By Linda Cornett
Bent’s Old Fort National Historic Site brings to life the wilderness of 150 years ago, with faithfully reconstructed buildings and costumed re-enactors in character as traders, travelers, Native Americans and craftsmen.
The original adobe fort was built in 1833, the only permanent white settlement on the Santa Fe Trail. Brothers William and Charles Bent and Ceran St. Vrain built the fort with the intention to trade with Cheyenne, Arapaho, Kiowa and Comanche and white trappers. Among the who’s who of Western icons visiting the fort was hunter and Bent employee Jean Baptiste Charbonneau, the son of Sacajawea, who had accompanied his mother on the Lewis and Clark expedition. Frontiersman Kit Carson was employed as a hunter by the Bent brothers.
The fort quickly became the hub of travel and trade on the Santa Fe Trail. The Bents and St. Vrain expanded their business to Fort St. Vrain to the north and Fort Adobe to the south and stores in Taos and Santa Fe, which were then in Mexican territory.
For 13 years the fort was the scene of peaceful trading among a diverse group that included homesteaders from the East, Native Americans leading ponies loaded with buffalo robes, ambitious traders driving wagons laden with supplies for the new settlements popping up, and Mexican businessmen eager to exchange goods. When the Mexican-American War broke out in 1846, the fort served as a staging area for U.S. troops of the Army of the West as they headed toward battle.
When the war ended in 1848, the U.S. government withheld payment for housing and supplying its soldiers. A cholera epidemic and increased Indian attacks on travelers on the Santa Fe Trail combined to reduce business at the fort. William Bent offered to sell the fort to the U.S. Army but was turned down. Frustrated, Bent reportedly set fire to the gunpowder room and much of the fort was destroyed.
Enough remained to serve as a stage stop and post office, but the fort was in decline. Farmers surging into the area hauled away stone, bricks and wood to build their farmhouses. When the stagecoach and railroad bypassed the site, the fort was officially dead. Eventually it was sold to cattleman John Prowers, a former employee of the Bent brothers, who used it as a cattle stockade.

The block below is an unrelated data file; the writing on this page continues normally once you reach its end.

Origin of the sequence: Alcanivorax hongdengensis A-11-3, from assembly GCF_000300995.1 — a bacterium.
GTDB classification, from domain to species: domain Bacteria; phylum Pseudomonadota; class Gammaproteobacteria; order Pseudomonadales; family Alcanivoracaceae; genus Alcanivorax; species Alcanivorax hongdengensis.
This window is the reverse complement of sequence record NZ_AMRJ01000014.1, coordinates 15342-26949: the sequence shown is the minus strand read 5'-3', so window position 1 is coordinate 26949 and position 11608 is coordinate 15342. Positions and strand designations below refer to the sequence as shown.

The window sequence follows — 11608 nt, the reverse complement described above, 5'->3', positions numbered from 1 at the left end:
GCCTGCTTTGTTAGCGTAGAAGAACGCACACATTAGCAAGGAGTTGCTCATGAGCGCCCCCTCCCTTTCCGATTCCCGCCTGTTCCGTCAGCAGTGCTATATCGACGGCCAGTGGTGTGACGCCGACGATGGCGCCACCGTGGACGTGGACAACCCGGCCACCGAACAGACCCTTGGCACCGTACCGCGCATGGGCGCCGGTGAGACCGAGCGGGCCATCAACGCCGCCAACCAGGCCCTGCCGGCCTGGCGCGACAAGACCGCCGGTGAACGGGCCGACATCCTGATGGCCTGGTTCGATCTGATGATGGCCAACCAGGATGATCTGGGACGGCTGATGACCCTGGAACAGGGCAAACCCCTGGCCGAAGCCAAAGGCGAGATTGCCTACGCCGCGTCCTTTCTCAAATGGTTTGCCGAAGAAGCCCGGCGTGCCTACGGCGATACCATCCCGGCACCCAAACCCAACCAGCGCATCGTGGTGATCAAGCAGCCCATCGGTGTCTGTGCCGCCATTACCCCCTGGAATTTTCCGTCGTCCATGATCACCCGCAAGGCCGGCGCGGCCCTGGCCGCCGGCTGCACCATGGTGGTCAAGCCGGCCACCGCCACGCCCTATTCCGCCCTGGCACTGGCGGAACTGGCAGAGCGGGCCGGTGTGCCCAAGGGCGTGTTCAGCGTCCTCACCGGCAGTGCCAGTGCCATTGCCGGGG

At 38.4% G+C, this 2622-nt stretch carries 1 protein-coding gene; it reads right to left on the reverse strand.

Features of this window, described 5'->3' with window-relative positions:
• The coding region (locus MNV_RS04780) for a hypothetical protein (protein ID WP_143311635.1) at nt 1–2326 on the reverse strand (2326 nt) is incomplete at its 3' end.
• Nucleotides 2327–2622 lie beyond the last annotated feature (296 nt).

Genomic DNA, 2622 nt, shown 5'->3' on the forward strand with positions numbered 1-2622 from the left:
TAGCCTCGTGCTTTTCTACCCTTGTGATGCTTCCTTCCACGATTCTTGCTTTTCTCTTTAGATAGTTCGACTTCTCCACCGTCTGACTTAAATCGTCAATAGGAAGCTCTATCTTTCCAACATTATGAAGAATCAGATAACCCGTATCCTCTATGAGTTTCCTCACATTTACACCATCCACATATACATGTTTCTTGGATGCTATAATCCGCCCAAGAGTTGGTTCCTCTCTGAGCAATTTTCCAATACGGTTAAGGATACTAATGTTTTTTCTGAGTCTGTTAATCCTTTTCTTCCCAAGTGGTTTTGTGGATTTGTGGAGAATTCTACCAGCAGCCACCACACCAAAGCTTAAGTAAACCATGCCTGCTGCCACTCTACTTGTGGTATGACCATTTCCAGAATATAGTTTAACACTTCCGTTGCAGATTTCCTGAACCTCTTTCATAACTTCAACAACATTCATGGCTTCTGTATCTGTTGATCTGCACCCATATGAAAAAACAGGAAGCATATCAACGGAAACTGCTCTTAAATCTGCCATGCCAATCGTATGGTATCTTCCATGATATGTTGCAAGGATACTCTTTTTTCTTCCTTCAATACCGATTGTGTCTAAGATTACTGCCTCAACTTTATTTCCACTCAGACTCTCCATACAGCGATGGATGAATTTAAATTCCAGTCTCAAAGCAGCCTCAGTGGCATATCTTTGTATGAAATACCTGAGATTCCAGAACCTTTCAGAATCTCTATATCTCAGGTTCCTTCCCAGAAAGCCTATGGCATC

In 1912 the La Junta Daughters of the American Revolution erected a commemorative arch which still stands near the site of the old fort. They broached the subject of preserving the fort. In 1954, the state of Colorado bought the site for the Colorado Historical Society, which commissioned an archeological dig.
In 1960, President Dwight Eisenhower authorized a national historic site at Bent’s Old Fort and more digging ensued. Later that year the fort was also named a National Historic Landmark. After much spirited argument, in 1974 President Gerald Ford authorized reconstruction of the fort.
Working from excavated paintings and journals describing the fort, workers made 160,000 adobe bricks on the site, craftsmen hand-cut 800 cottonwoods to support the roof and crafted frames for doors and windows, and blacksmiths working in the reconstructed blacksmith shop made the hardware for the fort. In addition, the overgrazed prairie, planted for decades with irrigated crops, is being returned to its original state. The fort opened to the public in 1975.
Bent’s Old Fort is open every day except for Thanksgiving, Christmas and New Year’s Day. Hours vary by season. The entrance fee is $3 for adults, $2 for children 6 to 12 and free for children under 6. A 20-minute movie takes visitors through the history and significance of the fort, and costumed interpreters lead tours and demonstrate the daily skills of 15 decades in the past. Special events include a chance for kids to take on the role of a character from the fort’s past, a wagon ride along part of the Santa Fe Trail, gatherings of “fur traders” and a tribute to Hispanic culture. A train ride from La Junta to Albuquerque, N.M., and back includes a narrative about the route. During the Christmas season there are nighttime candlelight tours of the fort.
To access the park by car, take U.S. 50 from La Junta to Colorado 109 north to Colorado 194 east, about eight miles in all. From the parking lot it’s a quarter-mile walk to the fort itself. A phone at the parking lot will summon a shuttle. The ground floor areas of the fort are accessible to wheelchairs. No food or drink is available.